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Supporting female performance in sport and fitness
Supporting female performance in sport and fitness

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Session 8: Effective support of female athletes


The inability of male coaches to understand how best to engage with female athletes has been determined to be a key barrier to participation, engagement and progression in this population.

(Norman and French, 2013)
The image shows a male coach talking to a female athlete. She is holding a volleyball.

The coach-athlete or parent-athlete relationship is important in supporting athletes. An ideal coach-athlete relationship is one that is successful in terms of achieving the performance required and is effective in terms of the personal growth and wellbeing of the athlete (Jowett, 2007).

At the time of writing, UK Sport suggest that women currently occupy just 10 per cent of coaching positions in Olympic and Paralympic sport. In sport as a whole, from grassroots level to professional levels, just 30 per cent of coaches are female.

As coaching is a male dominated profession, many female athletes will have male coaches. While there are many successful male coaches of female athletes, any gaps in the skillset of males in support roles to understand how to engage with their female athletes can be a significant barrier to a successful relationship (e.g., Norman and French, 2013). The success and wellbeing of an athlete is dependent on this relationship as Jowett (2017, p. 155) says: ‘how one feels, thinks and behaves affects and is affected by how the other feels, thinks and behaves’.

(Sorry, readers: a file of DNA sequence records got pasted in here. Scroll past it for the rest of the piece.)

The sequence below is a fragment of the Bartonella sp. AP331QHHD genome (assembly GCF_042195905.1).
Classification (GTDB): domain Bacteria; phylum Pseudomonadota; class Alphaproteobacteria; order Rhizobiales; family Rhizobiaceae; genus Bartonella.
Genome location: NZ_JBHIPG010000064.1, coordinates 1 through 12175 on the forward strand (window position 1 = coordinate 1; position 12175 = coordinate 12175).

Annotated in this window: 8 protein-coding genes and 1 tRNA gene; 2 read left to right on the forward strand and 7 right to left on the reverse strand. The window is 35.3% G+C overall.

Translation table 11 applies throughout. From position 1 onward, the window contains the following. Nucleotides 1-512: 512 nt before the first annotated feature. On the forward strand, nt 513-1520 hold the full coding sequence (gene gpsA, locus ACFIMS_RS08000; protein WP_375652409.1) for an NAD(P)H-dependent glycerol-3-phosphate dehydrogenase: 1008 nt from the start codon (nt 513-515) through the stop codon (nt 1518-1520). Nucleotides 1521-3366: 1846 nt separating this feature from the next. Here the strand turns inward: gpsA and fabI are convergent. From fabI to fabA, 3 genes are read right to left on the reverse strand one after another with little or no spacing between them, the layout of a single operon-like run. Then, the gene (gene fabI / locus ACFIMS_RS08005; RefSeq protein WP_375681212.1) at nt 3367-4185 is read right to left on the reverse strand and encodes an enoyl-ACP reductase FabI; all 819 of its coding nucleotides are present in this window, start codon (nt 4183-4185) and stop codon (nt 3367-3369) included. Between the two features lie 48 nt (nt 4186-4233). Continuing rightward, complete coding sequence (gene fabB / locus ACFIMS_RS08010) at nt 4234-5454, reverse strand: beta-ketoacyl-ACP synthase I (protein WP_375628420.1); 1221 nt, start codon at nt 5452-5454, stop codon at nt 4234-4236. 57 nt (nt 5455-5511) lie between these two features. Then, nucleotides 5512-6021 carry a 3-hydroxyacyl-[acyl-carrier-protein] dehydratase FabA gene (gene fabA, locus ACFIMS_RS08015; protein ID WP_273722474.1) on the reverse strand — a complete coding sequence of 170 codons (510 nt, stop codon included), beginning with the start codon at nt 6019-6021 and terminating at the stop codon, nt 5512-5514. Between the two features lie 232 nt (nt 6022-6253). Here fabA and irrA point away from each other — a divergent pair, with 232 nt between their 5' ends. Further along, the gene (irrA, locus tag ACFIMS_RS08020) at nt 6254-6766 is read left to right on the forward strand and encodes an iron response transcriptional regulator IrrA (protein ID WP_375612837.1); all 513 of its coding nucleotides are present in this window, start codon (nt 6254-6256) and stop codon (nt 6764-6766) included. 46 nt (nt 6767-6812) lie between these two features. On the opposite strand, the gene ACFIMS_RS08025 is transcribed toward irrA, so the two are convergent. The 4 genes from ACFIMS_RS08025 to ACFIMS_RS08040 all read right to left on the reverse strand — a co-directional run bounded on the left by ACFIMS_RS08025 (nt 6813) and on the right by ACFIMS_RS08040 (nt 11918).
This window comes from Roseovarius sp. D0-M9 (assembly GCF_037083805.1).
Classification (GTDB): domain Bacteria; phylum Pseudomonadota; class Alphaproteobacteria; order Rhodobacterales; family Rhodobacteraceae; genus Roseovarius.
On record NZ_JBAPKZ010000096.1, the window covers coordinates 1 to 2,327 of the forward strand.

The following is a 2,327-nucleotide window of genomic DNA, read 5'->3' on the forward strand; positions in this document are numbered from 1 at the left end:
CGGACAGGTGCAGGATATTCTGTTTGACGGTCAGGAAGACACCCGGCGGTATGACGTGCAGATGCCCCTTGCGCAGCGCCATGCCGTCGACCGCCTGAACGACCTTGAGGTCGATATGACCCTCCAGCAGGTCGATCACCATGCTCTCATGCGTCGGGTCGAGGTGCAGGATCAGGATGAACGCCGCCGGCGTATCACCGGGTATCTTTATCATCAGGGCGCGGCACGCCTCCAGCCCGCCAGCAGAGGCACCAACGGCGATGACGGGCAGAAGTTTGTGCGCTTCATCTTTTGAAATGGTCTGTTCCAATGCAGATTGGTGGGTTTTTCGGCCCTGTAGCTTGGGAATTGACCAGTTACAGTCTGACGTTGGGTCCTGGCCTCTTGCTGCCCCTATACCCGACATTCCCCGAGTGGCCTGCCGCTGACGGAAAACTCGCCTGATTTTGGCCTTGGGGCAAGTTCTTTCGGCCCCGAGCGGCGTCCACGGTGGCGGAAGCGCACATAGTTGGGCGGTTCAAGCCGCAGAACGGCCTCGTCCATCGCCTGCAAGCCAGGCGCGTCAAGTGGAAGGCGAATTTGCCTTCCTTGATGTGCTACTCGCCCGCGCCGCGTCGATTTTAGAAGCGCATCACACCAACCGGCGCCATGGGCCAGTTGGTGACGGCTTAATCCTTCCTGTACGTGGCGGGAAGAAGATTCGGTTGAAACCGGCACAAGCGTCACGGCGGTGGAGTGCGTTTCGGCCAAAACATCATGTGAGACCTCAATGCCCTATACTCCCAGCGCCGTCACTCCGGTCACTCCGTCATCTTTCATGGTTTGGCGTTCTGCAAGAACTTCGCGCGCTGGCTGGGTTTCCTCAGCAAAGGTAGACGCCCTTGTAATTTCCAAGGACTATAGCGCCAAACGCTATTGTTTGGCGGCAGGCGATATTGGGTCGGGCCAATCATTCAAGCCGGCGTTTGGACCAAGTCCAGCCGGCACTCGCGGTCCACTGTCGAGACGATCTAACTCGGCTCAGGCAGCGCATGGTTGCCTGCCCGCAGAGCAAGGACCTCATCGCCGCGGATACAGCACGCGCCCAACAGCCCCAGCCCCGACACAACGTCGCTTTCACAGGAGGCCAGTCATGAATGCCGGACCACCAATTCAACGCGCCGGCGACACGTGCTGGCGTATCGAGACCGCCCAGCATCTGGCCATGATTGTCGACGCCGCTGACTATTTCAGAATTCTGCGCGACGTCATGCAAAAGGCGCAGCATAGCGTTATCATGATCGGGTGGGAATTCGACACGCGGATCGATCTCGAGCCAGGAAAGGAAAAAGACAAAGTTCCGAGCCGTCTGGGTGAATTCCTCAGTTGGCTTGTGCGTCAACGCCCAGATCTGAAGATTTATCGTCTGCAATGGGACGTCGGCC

In this session you will be exploring some concepts that are key to an effective relationship between a coach and a female athlete and to help coaches consider how they can best engage with female athletes.

It must be stated here that every athlete, male or female, is an individual and will have their own specific needs for coaching and support. However, some understanding of general preferences of female athletes for support might help develop communication styles that best suit the female athlete. Research has shown that certain aspects of the coaching environment, like democratic decision making and personalised and positive relationships, are beneficial to improving female athletes’ experiences in sport (Norman, 2016).

By the end of this session, you should be able to:

  • appreciate the potential differences in preferred coaching between female and male athletes
  • explore how coaches may develop effective relationships with female athletes
  • increase awareness of how male coaches can effectively support female athletes.